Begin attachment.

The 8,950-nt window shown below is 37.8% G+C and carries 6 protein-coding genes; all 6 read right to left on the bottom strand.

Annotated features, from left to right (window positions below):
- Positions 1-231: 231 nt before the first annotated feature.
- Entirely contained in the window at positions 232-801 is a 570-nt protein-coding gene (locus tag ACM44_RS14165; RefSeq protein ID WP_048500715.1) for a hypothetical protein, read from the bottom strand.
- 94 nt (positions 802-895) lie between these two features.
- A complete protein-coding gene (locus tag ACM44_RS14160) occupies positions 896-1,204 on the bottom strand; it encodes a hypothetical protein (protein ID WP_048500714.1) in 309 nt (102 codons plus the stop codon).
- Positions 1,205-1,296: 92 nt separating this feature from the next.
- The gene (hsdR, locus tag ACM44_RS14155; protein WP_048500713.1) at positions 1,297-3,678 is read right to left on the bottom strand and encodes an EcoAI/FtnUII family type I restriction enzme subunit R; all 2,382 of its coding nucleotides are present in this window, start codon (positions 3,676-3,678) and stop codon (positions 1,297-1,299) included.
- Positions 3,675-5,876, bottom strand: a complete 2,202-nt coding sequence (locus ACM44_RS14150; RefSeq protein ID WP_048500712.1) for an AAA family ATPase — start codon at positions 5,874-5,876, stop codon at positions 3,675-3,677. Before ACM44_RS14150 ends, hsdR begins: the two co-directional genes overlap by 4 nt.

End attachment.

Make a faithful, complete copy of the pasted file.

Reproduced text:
The 8,950-nt window shown below is 37.8% G+C and carries 6 protein-coding genes; all 6 read right to left on the bottom strand.

Annotated features, from left to right (window positions below):
- Positions 1-231: 231 nt before the first annotated feature.
- Entirely contained in the window at positions 232-801 is a 570-nt protein-coding gene (locus tag ACM44_RS14165; RefSeq protein ID WP_048500715.1) for a hypothetical protein, read from the bottom strand.
- 94 nt (positions 802-895) lie between these two features.
- A complete protein-coding gene (locus tag ACM44_RS14160) occupies positions 896-1,204 on the bottom strand; it encodes a hypothetical protein (protein ID WP_048500714.1) in 309 nt (102 codons plus the stop codon).
- Positions 1,205-1,296: 92 nt separating this feature from the next.
- The gene (hsdR, locus tag ACM44_RS14155; protein WP_048500713.1) at positions 1,297-3,678 is read right to left on the bottom strand and encodes an EcoAI/FtnUII family type I restriction enzme subunit R; all 2,382 of its coding nucleotides are present in this window, start codon (positions 3,676-3,678) and stop codon (positions 1,297-1,299) included.
- Positions 3,675-5,876, bottom strand: a complete 2,202-nt coding sequence (locus ACM44_RS14150; RefSeq protein ID WP_048500712.1) for an AAA family ATPase — start codon at positions 5,874-5,876, stop codon at positions 3,675-3,677. Before ACM44_RS14150 ends, hsdR begins: the two co-directional genes overlap by 4 nt.